May 3, 2006

Free software, you've been framed

Author: Bruce Byfield

The Free Software Foundation (FSF) has always been concerned about the power of language. Most famously, it is known for insisting on the term "GNU/Linux" and giving "free software" equal billing with "open source" in order to receive its due credit. Now, as the FSF prepares a campaign to inform the general public about the dangers of digital rights management (DRM) technologies, it's struggling with the question of how to enter a debate that the opposition has defined in such a way that opposing views are discredited automatically.

According to Peter Brown, executive director of the FSF, explaining this tactic and trying to replace loaded terms with more truthful ones will play a large role in the campaign's preparation and likely in the campaign itself. Brown is concerned with what George Lakoff, a professor of linguistics and cognitive science at the University of California, Berkeley, calls "framing." Essentially, framing is the definition of a debate in favor of one side. For example, by encouraging taxation issues to be discussed in terms of "tax relief," the American Republican party has ensured that any discussion is heavily weighted toward its own views. Not only does the term imply that taxes are too high, but the use of an emotionally charged word like "relief" suggests that those who support it are standing up against oppressors -- and that those who question them are supporting those same anonymous oppressors. Lakoff suggests that the American right wing understands the importance of framing and spends considerable time, effort, and money on it. By contrast, he sees the left as largely unaware of how framing shapes public debate, tending to naively assume that simply telling the truth is enough to gain support for its viewpoint.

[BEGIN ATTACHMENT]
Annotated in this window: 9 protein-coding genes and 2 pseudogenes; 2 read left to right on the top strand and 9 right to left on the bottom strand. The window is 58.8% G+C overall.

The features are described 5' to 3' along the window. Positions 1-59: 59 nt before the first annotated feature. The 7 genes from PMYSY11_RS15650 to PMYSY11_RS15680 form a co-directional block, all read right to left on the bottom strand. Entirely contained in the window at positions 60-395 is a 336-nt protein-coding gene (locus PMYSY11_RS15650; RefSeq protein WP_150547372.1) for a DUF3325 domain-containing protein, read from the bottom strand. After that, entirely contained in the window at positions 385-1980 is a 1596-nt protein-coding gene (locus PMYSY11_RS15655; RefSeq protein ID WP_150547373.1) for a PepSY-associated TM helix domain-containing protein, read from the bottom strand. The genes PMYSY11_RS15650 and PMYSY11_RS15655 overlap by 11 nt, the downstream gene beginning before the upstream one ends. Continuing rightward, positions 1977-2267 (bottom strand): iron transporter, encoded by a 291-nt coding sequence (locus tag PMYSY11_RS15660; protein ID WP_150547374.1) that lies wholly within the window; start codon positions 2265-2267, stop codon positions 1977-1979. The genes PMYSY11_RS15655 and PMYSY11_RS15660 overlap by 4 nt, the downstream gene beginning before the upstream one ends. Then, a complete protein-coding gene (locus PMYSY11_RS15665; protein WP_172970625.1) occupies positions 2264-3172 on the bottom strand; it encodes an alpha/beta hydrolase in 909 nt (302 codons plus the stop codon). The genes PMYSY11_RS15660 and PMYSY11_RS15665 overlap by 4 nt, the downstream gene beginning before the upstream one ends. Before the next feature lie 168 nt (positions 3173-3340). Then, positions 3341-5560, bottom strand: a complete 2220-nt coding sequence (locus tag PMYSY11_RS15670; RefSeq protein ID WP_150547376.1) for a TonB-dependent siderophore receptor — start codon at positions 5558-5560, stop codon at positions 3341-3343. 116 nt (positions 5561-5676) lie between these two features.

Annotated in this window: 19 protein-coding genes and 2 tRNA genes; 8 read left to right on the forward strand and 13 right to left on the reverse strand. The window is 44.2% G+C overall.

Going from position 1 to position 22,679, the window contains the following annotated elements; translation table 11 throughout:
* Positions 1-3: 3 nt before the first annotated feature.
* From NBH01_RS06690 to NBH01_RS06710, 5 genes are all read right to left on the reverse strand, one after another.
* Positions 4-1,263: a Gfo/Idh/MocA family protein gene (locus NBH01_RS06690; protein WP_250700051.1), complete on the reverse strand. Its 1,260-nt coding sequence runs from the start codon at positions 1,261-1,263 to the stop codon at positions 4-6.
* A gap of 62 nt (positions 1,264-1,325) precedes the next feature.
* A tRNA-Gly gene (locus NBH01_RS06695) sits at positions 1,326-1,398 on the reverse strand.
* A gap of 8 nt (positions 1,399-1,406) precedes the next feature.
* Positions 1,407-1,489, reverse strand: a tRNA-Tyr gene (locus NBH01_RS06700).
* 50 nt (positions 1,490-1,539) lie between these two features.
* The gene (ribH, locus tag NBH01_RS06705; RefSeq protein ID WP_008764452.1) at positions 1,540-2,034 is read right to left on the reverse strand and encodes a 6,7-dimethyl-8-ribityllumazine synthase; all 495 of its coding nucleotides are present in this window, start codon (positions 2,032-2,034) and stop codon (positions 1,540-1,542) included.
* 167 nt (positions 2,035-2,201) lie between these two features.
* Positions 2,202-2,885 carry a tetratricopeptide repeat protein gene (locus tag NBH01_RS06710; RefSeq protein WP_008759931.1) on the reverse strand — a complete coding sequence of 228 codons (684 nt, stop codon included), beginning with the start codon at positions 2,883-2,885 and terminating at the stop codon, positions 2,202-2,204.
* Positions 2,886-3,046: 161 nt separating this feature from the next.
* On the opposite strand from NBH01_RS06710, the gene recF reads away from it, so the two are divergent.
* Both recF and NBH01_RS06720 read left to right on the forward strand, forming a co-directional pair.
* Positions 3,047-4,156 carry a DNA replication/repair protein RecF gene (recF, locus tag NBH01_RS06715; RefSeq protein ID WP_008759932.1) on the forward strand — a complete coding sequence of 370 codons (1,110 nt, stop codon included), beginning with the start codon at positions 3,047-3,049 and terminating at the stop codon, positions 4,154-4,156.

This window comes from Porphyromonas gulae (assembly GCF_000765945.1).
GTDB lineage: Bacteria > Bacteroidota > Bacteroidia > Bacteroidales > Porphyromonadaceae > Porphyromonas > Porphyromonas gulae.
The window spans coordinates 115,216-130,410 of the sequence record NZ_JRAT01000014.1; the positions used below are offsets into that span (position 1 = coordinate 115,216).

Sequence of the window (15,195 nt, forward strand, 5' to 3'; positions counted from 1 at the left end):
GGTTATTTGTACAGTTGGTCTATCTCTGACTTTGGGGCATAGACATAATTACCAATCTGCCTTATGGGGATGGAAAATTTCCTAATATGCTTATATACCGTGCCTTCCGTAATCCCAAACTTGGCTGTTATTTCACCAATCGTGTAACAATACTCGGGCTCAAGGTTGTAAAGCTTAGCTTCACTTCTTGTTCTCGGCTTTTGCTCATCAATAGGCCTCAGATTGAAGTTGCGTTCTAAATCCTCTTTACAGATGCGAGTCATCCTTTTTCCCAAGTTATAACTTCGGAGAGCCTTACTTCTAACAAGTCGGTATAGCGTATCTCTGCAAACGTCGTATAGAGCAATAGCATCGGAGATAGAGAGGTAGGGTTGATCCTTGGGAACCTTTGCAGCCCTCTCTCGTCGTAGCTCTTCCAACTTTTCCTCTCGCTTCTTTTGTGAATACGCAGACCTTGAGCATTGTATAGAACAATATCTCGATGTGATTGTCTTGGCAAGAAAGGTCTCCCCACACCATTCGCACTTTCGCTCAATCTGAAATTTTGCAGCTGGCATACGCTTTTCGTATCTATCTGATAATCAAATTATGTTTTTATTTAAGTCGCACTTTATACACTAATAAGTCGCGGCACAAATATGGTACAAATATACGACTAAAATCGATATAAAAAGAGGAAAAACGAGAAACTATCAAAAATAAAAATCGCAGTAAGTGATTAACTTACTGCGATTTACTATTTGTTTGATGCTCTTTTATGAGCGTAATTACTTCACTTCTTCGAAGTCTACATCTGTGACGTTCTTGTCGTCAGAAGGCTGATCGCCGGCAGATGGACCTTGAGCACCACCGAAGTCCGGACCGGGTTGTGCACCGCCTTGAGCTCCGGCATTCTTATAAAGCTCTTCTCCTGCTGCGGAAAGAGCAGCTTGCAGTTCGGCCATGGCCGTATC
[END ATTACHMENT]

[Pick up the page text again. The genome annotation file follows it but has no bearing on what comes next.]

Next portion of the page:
The FSF sees framing as a concern in several technology issues. In fact, Brown sees the opponents of the FSF's stances as being the same type who help frame the American public political debates. "They spend a lot of money on marketing," he says. "They have experts, they have access to research, and they know that if you can frame the debate, then you are much more likely to push your installation or consumer project past the eyes of the people."

Richard Stallman, founder of the FSF, says one example of framing is the phrase "intellectual property," which he describes as "a seductive mirage," condemning it for creating a false analogy in people's minds between creative and intellectual works and physical objects, and for misleadingly conflating separate issues about copyrights, patents, and trademarks into a single issue. Similarly, Brown says the automatic use of "piracy" to describe file sharing attempts "to turn legitimate uses into a high crime, into something like genocide," and the term "trusted computing" describes technologies that make the hardware on which they are installed untrustworthy from the viewpoint of security.

Brown dissects the phrase "digital rights management" in this way:

"Rights" are equated with something like the Bill of Rights -- something that is inalienable, something that everyone has a stake in. Telling the users of these products that they have the management of rights in them suggests that the users should be very pleased about it, that it's something that's good for them. And, indeed, if you speak to someone from the Motion Picture Association of America (MPAA) or the Recording Industry Association of America (RIAA), that's the way they talk about it. They talk about it as if it helps consumers understand their rights. [But] it's taking rights away from them.